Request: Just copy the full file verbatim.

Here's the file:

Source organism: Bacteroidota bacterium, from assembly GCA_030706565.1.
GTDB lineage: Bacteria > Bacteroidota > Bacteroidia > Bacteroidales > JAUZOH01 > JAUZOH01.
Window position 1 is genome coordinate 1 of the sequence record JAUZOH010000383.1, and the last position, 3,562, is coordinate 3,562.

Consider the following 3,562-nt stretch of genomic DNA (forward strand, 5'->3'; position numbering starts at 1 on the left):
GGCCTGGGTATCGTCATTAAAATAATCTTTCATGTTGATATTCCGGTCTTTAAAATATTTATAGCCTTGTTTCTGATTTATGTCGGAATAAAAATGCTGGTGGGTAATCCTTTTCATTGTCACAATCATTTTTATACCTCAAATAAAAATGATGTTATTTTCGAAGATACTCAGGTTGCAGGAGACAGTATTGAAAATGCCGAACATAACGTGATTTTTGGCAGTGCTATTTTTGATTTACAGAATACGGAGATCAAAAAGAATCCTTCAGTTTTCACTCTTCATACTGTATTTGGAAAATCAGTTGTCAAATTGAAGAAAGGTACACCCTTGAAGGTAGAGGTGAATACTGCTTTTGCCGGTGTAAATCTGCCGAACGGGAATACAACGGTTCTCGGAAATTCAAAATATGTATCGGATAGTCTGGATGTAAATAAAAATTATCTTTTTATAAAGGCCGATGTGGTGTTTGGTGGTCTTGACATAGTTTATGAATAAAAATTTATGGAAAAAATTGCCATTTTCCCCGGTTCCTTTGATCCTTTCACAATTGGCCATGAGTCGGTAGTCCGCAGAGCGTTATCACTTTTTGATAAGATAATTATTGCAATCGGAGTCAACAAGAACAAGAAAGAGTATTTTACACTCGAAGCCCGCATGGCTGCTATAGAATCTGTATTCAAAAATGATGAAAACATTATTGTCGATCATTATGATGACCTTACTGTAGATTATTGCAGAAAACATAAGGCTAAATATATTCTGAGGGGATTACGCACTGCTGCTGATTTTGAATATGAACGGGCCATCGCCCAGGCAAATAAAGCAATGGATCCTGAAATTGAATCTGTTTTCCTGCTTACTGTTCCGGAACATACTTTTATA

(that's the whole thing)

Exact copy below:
Source organism: Bacteroidota bacterium, from assembly GCA_030706565.1.
GTDB lineage: Bacteria > Bacteroidota > Bacteroidia > Bacteroidales > JAUZOH01 > JAUZOH01.
Window position 1 is genome coordinate 1 of the sequence record JAUZOH010000383.1, and the last position, 3,562, is coordinate 3,562.

Consider the following 3,562-nt stretch of genomic DNA (forward strand, 5'->3'; position numbering starts at 1 on the left):
GGCCTGGGTATCGTCATTAAAATAATCTTTCATGTTGATATTCCGGTCTTTAAAATATTTATAGCCTTGTTTCTGATTTATGTCGGAATAAAAATGCTGGTGGGTAATCCTTTTCATTGTCACAATCATTTTTATACCTCAAATAAAAATGATGTTATTTTCGAAGATACTCAGGTTGCAGGAGACAGTATTGAAAATGCCGAACATAACGTGATTTTTGGCAGTGCTATTTTTGATTTACAGAATACGGAGATCAAAAAGAATCCTTCAGTTTTCACTCTTCATACTGTATTTGGAAAATCAGTTGTCAAATTGAAGAAAGGTACACCCTTGAAGGTAGAGGTGAATACTGCTTTTGCCGGTGTAAATCTGCCGAACGGGAATACAACGGTTCTCGGAAATTCAAAATATGTATCGGATAGTCTGGATGTAAATAAAAATTATCTTTTTATAAAGGCCGATGTGGTGTTTGGTGGTCTTGACATAGTTTATGAATAAAAATTTATGGAAAAAATTGCCATTTTCCCCGGTTCCTTTGATCCTTTCACAATTGGCCATGAGTCGGTAGTCCGCAGAGCGTTATCACTTTTTGATAAGATAATTATTGCAATCGGAGTCAACAAGAACAAGAAAGAGTATTTTACACTCGAAGCCCGCATGGCTGCTATAGAATCTGTATTCAAAAATGATGAAAACATTATTGTCGATCATTATGATGACCTTACTGTAGATTATTGCAGAAAACATAAGGCTAAATATATTCTGAGGGGATTACGCACTGCTGCTGATTTTGAATATGAACGGGCCATCGCCCAGGCAAATAAAGCAATGGATCCTGAAATTGAATCTGTTTTCCTGCTTACTGTTCCGGAACATACTTTTATA